Recently , London's Royal Opera , Covent Garden revived a legendary , rarely performed opera by Gioacchino Rossini (1792 - 1868 ) , best
known for his beloved comic opera The Barber of Seville . This was the famous William Tell , made famous by its use on "The Lone Ranger ".
The famous overture is just the opening of a huge , nearly four hour long operatic epic based on medieval Swiss history , when Switzerland
was under the tyrannical rule of Austria . Because of its great length , extremely demanding parts for the principal singers and overall
unwieldiness , the opera has never been performed frequently , and revivals are always musical events .
The opera is chock full of wonderful music beyond the famous overture , though , so it's definitely worth seeing if you ever get a chance .
It has also frequently been performed with extensive cuts for practical reasons .
But the recent production in London provoked considerable critical outrage because the director , who shall remain nameless ,
indulged in some of the typical directorial mayhem which has been plaguing European opera productions since the 1970s . This dramatic
perversity has been labelled "Eurotrash opera ", or "Regie theater " , in which directors and designers take truly unwaranted liberties with
dramatic values , such as adding all manner of gratuitous sex, violence and ridiculous arbotrary production gimmicks .
If the great composer Rossini were alive today , he would no doubt have suffered heart failure during one of the opera's ballet
sequences in this production . In one scene , Swiss peasants are dancing in honor of the tyrannical Austrian ruler of Switzerland, the one who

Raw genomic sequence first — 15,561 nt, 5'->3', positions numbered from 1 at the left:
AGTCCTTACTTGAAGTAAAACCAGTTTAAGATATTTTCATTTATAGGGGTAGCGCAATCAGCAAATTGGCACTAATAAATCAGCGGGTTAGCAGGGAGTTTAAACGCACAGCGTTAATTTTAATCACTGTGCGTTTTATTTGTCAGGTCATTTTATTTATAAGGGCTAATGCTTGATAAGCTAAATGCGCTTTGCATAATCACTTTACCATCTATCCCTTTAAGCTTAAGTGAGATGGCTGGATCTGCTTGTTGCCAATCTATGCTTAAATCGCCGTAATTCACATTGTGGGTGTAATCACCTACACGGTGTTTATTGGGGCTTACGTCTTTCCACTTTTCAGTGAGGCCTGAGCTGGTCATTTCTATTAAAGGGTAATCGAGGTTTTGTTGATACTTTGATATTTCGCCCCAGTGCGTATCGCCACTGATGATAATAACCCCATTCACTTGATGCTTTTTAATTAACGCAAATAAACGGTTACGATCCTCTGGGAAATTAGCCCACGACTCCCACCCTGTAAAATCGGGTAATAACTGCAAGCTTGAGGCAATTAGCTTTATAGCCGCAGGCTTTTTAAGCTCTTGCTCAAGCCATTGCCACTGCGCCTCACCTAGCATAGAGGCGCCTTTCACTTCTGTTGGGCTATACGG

orders Wiilliam Tell, leader of the Swiss resistance , to shoot an arrow in order to attempt to shoot an apple off his son's head .
The director perversely turned the ballet into a dance by Austrian soldiers who strip and brutally rape a young Swss woman !
He claimed that this was intended to show the "ugliness of war", or something to that effect . But was this really necessary in an opera
like this ? I think not . The London music critics had a field day denouncing the director, as well they should have . But such excesses have
unfortunately becme the norm in European opera companies, especially Germany , where it's de rigeur to do all manner of perverse
things to any given opera . You almost never see an opera staged in its original time or even location . Or possibly it will be in the
country of the original libretto , but it will be in the present day . Updating the operas is far from the worst part of these productions ,
and is not really objectionable in itself . But the directors and designers always seem to have some ridiculous arbitrary gimmick up their
sleeves, just for shock value . Such as showing *** executing people even in an opera which takes place centuries before the second world
war , and other preposterous gimmicks .
There have been a fair number of productions in America and Canada which update operas and use gimmicks, but they fortunately tend not
to be nearly as perverse as the European ones .
Interestingly , this production will be coming to New York's Metropolitan opera in the near future , where it has not been performed for
at least 80 or so years . Whether the ballet will repeat what was in the London performances remains to be seen , but let's hope not !
The London production will probably be released on DVD before long , but there are at least two others in existence . Try the production
from La Scala, Milan conducted by Riccardo Muti , which dates from about 20 or so years ago . Such a great opera deserves better than
to be subject to gratuitous sex and violence . Leave poor Rossini in peace, please !